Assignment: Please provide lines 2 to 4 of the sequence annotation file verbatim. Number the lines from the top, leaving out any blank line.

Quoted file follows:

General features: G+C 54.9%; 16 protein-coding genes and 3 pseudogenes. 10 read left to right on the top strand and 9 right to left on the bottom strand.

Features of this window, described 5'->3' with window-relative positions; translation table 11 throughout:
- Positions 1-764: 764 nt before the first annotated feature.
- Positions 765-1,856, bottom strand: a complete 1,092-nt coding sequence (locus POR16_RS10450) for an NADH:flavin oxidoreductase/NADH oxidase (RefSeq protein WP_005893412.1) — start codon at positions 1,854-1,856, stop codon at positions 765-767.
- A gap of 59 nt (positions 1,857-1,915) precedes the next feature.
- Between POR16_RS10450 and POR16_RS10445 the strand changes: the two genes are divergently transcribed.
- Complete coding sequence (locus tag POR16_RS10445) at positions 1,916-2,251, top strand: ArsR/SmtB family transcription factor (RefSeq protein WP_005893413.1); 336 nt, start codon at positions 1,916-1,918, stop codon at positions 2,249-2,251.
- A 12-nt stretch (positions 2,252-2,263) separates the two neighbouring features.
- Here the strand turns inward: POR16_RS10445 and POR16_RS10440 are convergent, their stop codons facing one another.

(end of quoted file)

Features of this window, described 5'->3' with window-relative positions; translation table 11 throughout:
- Positions 1-764: 764 nt before the first annotated feature.
- Positions 765-1,856, bottom strand: a complete 1,092-nt coding sequence (locus POR16_RS10450) for an NADH:flavin oxidoreductase/NADH oxidase (RefSeq protein WP_005893412.1) — start codon at positions 1,854-1,856, stop codon at positions 765-767.